How customers interact with a brand is an ongoing source of information that should guide the design and capacity of chatbots before and after they are deployed. This ongoing analysis allows us to identify obstacles and weaknesses in the experience and make the necessary changes to the bot design. For example, if customers are constantly viewing a chatbot with needs it wasn’t designed for, how do you quickly assess and adapt to meet that customer need?

4. The chatbot is not adapted to the user journey, the channel or the platform.

Interacting with customers on a website, through a smart speaker, or on WhatsApp is different, and replicating self-service interfaces from one channel to another is complex. That it works on a website, for example, doesn’t translate to a voice channel. Consider the possibility for the customer to share a photo to help solve their problem. Not all channels allow this. Effective chatbots have custom designs for each channel that take into account the specifics of each platform and how customers engage with it.

5. The chatbot is not designed for authenticated use cases and fraud prevention.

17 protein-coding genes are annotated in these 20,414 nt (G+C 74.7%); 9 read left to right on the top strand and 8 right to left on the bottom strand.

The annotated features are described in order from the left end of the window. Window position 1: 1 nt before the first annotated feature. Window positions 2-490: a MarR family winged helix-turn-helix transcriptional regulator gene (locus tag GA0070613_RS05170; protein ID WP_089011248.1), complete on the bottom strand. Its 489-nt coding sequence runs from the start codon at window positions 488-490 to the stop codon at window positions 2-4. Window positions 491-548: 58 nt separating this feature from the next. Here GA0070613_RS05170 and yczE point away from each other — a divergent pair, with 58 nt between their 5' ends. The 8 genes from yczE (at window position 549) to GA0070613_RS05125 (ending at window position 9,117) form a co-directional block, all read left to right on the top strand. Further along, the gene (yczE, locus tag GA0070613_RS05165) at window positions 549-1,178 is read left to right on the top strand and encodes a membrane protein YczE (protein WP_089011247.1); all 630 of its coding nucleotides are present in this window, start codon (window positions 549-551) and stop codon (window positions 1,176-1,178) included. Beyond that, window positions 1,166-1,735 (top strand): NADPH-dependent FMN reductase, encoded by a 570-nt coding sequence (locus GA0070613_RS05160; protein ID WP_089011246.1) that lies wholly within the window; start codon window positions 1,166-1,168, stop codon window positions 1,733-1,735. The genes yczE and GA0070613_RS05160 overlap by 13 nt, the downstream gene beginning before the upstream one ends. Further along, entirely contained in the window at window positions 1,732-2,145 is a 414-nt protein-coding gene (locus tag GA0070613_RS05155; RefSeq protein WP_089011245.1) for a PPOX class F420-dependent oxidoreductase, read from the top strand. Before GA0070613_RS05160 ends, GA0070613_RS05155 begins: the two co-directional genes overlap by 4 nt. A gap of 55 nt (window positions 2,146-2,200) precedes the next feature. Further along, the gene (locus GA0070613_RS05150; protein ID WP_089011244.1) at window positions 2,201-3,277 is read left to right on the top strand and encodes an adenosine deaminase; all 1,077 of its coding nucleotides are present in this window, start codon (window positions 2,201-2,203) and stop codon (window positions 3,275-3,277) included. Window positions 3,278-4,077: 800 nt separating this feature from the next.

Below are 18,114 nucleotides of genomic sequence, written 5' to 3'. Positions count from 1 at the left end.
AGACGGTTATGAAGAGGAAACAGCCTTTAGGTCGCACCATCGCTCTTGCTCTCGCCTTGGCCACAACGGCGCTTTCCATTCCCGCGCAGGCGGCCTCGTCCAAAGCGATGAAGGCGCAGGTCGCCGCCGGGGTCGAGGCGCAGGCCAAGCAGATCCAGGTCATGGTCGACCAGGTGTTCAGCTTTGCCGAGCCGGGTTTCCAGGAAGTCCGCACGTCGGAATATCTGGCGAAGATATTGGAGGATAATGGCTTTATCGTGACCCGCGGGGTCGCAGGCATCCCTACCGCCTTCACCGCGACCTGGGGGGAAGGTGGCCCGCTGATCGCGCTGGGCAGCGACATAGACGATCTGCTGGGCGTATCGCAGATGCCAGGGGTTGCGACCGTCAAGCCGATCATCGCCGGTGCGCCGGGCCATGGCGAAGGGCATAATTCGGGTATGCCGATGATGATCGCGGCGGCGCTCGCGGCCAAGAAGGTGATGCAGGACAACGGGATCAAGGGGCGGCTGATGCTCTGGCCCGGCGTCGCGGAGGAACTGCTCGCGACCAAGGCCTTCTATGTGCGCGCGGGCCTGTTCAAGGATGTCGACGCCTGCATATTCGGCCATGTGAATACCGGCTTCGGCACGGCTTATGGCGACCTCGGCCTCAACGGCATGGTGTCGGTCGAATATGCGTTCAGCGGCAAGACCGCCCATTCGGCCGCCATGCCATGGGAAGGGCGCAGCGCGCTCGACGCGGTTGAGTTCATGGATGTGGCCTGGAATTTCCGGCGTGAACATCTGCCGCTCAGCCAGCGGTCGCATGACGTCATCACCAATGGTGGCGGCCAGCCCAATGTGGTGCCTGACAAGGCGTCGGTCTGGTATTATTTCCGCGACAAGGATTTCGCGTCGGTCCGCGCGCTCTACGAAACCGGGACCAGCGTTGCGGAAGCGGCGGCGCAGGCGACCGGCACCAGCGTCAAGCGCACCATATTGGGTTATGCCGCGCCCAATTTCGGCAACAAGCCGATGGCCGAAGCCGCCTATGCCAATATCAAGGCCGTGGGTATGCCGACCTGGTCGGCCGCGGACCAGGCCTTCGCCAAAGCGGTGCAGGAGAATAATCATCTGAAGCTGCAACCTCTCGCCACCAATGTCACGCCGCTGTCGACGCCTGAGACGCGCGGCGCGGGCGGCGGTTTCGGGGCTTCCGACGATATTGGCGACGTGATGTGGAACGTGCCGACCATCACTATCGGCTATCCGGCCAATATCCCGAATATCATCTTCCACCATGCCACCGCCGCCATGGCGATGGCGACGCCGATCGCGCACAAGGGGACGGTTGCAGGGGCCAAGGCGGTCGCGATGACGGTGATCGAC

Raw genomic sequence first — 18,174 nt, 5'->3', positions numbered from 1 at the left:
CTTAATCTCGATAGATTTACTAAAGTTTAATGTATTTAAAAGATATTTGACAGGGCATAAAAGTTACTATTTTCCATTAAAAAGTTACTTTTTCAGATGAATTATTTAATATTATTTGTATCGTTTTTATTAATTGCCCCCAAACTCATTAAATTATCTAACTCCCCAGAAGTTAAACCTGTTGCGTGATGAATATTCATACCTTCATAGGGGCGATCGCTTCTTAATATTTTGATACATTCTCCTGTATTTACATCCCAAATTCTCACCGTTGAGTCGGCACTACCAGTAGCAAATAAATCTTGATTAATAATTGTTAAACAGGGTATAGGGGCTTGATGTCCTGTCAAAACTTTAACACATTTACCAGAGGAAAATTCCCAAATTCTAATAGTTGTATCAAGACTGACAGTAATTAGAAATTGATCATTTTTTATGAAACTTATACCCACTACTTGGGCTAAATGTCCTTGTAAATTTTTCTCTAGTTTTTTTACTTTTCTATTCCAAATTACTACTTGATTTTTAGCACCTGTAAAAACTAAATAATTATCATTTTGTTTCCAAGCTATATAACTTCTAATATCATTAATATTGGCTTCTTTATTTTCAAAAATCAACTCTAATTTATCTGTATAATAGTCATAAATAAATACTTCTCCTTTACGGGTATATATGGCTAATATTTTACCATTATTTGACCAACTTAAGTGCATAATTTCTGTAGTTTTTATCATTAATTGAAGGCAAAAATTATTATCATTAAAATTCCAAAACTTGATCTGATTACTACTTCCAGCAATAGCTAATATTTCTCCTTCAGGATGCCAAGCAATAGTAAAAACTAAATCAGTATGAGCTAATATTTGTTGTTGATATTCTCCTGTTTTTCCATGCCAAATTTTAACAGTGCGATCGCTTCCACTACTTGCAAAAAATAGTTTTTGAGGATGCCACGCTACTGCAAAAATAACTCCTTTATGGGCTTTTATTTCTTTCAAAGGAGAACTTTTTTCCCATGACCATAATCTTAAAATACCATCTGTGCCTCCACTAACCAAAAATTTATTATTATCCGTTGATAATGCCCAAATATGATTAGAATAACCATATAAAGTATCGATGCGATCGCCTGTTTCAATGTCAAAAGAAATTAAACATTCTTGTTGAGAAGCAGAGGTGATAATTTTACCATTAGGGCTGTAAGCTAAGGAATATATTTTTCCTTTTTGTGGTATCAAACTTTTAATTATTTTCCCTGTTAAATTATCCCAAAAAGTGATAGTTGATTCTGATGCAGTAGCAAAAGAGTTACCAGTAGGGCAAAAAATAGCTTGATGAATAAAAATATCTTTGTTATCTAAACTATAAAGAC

Online fraud and scams have increased dramatically since the start of the pandemic, and it is the responsibility of every brand to give their customers the assurance that they take their privacy and security seriously when interacting with them. them. Smart chatbots, digital or voice, now incorporate automated authentication features that allow them to automatically identify a customer based on their voice, the way they type, slide or hold their device when interacting with them. This “zero effort” authentication based on behavioral biometrics ensures customer protection while preserving the customer experience.

A properly trained chatbot can do wonders for customer service and the experience. An example of a chatbot that checks all of the above is the Commonwealth Bank of Australia premium The Ceba virtual assistant, which has evolved instantly, understands and responds to 450 types of customer requests, i.e. 90% of customer requests, and approximately 70,000 different questions since its deployment in 2018.

The necessary strategic thinking and intricacies of building a successful chatbot or virtual assistant should not be underestimated. If this is the case, organizations will end up with dumb chatbots that cannot solve the simplest customer queries or engage them effectively, and in the worst case, frustrate them and negatively impact the brand. After customers have had a bad chatbot experience, it takes a long time for them to try again.

Great digital experiences are now more common and as consumers experience them, their expectations of other brands increase. Their tolerance for bad customer experiences fades to the same extent.

Robert schwarz is Managing Director ANZ at Nuance Communications.